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The Guardian - UK
The Guardian - UK
Lili Bayer

Poland’s president may meet Donald Trump ‘socially’ in New York

Donald Trump with Andrzej Duda in Warsaw, Poland, in 2017.
Donald Trump with Andrzej Duda in Warsaw, Poland, in 2017. Photograph: Carlos Barría/Reuters

Andrzej Duda, Poland’s conservative president, is expected to meet Donald Trump in New York on Wednesday evening, as some European politicians begin preparing for Trump’s possible return to the White House.

Many mainstream European leaders fear the potential impact of a US that is less engaged on the continent, and less committed to the future of Ukraine.

The potential meeting comes after the far-right Hungarian prime minister, Viktor Orbán, visited Trump in March.

“I meet friends who served as president and with whom I managed Polish affairs in the international arena,” Duda said this week before his trip to the US. “If possible, I will also meet socially in New York [with Trump].”

Poland is a close US partner, and Duda and the Polish prime minister, Donald Tusk, met Joe Biden in the White House last month to discuss security cooperation and the situation in Ukraine.

A person close to Poland’s conservative Law and Justice party, who spoke on condition of anonymity, said Duda had chosen to meet Trump “because they used to have good cooperation when Trump was president, because he is one of two serious candidates, but most importantly because relations with the US are critically important for Poland”.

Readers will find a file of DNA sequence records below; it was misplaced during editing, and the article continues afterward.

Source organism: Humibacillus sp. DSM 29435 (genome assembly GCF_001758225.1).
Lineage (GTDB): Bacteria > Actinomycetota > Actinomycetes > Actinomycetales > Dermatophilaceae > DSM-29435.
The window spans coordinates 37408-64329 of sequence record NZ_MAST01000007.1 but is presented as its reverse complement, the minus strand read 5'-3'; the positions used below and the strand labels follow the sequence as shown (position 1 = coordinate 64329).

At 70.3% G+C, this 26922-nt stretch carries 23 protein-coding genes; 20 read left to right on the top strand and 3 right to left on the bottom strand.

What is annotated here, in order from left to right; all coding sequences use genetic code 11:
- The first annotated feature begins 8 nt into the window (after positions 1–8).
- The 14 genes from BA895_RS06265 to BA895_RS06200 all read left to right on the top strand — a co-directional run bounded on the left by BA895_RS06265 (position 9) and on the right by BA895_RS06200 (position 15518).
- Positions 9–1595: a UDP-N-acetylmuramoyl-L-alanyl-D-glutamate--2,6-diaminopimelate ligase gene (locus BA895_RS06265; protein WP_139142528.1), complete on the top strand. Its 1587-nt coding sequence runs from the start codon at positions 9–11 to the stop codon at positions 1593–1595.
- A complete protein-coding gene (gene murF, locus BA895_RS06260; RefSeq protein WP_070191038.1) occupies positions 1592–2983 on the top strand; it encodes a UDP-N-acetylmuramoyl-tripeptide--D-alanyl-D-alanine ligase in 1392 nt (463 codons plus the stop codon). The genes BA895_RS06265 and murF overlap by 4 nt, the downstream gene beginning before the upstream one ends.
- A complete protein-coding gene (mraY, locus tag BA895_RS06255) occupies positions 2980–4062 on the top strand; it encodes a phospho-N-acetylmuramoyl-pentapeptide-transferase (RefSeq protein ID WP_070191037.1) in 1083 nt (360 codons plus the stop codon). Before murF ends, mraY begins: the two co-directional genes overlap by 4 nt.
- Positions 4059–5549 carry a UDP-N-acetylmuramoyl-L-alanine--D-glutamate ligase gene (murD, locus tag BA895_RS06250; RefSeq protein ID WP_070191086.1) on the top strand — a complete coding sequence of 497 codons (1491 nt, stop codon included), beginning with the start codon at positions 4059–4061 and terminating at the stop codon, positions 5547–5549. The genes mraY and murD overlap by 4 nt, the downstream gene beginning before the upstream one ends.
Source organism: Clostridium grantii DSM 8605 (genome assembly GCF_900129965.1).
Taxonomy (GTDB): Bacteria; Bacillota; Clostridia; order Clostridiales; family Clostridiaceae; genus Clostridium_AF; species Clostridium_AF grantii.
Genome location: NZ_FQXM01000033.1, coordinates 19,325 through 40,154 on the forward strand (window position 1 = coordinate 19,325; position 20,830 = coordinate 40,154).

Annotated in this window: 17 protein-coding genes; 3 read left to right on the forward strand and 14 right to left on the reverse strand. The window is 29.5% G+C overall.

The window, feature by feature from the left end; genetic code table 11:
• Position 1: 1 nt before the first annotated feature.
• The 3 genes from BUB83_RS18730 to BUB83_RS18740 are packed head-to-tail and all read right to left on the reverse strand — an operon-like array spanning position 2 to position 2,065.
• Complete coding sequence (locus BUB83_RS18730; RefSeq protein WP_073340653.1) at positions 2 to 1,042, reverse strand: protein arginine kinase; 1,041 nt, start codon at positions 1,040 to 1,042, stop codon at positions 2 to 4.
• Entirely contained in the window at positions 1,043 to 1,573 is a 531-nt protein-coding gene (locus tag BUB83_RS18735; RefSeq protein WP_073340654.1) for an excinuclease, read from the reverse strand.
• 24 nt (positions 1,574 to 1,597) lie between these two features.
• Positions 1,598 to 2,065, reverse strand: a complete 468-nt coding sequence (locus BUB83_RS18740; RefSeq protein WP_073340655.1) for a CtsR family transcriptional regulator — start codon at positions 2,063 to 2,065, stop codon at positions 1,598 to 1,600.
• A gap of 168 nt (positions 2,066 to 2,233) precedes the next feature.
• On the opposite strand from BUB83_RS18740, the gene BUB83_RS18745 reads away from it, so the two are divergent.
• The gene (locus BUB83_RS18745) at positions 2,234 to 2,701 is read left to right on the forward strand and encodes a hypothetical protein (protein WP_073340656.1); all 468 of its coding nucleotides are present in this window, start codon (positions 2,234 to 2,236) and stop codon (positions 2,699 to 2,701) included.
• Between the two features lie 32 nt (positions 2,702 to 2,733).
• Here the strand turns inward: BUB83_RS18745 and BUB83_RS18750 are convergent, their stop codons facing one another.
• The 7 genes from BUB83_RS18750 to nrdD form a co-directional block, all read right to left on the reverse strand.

Tusk, a veteran centre-right politician who is well-known on the European stage, returned to power at the helm of a three-way coalition late last year, pledging to undo many of the policies of the previous national-conservative government, which counted Duda as an ally.

While Duda and Tusk clash frequently on domestic politics, their approach to security policy is similar.

“If he actually meets [with Trump], we would expect him to firmly raise the issue of clearly siding with the west and Europe in the Ukrainian-Russian conflict,” Tusk said on Tuesday.

The Polish government has been pleading for the US Congress to approve more assistance for Kyiv.

“Israel’s anti-missile capabilities should be strengthened and similar defences should be sent to Ukraine,” Radek Sikorski, the Polish foreign minister said on Sunday. “Speaker Johnson, please let the House vote on the Israel and Ukraine support bill.”

Tusk has repeatedly underlined the importance of the transatlantic relationship, while also arguing that Europe needs to bolster defence.

“The postwar epoch is gone. We are living in new times: in a prewar epoch,” he cautioned last month. “This is why Nato and solidarity between Europe and America are more important than ever before.”

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